Twentieth Century Minis are a yen a dozen in this country, as I’ve documented in many of my monthly singles posts. Several have included a Mini, because I see them so often that, every once in a while, a photo-worthy one does show up. Most times though, they’re just bog standard late model Rover-badged Coopers and Citys, nothing all that exciting. This long-roof version however, complete with UK plates, was very different and warrants its very own long-form post. [Late edit: as if the universe wanted to prove me wrong, between the time I wrote this and publication, I encountered two very interesting Minis. More soon then…]
First the bad news: whatever kind of an excuse these are for headlamps is just plain wrong. Not a fan of the black vinyl wrap on the bonnet and the blacked out chrome in general, but those are less off-putting than these LED-infested atrocities perched on those wings. But enough said about that – it’s not a total deal-breaker.
Aside from the front, the rest of the car looks very nice indeed. I’m even ok with the aftermarket wheels in this case, which is not my usual position on the matter, but these look cool.
I’m assuming that we’re all pretty familiar with the Mini, but perhaps this variant is not quite as well known. The Mini was born in 1959 under the Austin and Morris marques; the long-roof version arrived just a year later. There were two distinct lineages: the family-oriented Austin Countryman / Morris Traveller, some of which were of the fancy wood-trimmed variety, and the no-frills workmanlike ¼ ton Van.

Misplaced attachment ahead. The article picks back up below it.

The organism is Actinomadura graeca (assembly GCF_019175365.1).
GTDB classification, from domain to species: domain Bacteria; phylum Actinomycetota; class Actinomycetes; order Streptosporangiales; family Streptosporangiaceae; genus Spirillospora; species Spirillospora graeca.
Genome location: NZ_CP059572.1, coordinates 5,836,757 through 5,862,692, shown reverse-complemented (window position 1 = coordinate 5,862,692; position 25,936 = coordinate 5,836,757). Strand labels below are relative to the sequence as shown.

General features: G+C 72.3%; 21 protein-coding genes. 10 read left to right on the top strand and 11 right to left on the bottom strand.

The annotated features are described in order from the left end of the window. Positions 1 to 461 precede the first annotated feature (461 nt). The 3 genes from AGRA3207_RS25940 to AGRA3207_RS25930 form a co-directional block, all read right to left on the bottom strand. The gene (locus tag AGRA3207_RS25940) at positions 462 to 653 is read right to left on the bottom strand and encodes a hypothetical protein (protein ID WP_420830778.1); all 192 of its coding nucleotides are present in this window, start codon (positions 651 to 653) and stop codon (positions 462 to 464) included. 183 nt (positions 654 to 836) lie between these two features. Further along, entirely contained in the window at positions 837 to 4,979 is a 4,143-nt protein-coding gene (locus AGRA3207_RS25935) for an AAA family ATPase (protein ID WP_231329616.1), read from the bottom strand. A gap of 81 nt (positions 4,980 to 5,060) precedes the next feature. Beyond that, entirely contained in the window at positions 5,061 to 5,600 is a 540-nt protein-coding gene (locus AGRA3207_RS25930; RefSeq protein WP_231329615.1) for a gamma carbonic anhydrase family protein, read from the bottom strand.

Both the Van and the Countryman / Traveller shared a longer wheelbase, which was all of 84.2 inches (2138 mm), compared to the saloon’s 80.25’’ (2036 mm). This, as well as a tiny amount of extra rear overhang, made the estate / van 9.5 inches (240 mm) longer than the saloon’s 120.2’’ (3054 mm) – just as long as the Wolseley Hornet / Riley Elf. In 1961, a Pickup variant was added to the range on the LWB platform.
All long-roof Minis got a twin barn door tailgate, too. Back in 1960, the hatch was still far from ubiquitous, even in wagons, but it’s still a bit strange that a highly cutting-edge car like the Mini opted for this rather old-fashioned solution.
The woodie Countryman / Traveller did not survive the first major shake-up of the Mini range in 1969, when the new British Leyland direction also elected to do away with the twee stuff, such as the Wolseley and Riley variants and even the Austin and Morris badges. They decided to turn Mini into its own independent brand (on the domestic market, at least) and ushered in the Clubman as the new Mini deluxe, so the Clubman Estate appeared, sans wood. But the Mini panel van and pickup, still dressed in their 1960 clothes, including the external door hinges that had disappeared on the saloons, carried on regardless through the depressing lows of the BL era, also known as the ’70s.
All of the sudden, in the last weeks of 1978, British Leyland remembered about their LWB commercial Minis and gave the range a slight makeover. The name became Mini 95 Pickup and Van, at least on the domestic market and several important Continental ones (e.g. France, Belgium or Germany). But as always with BMC / BL products, certain markets had their own thing going – the above Danish advert shows that the car was known as the Morris Mascot 95 up there.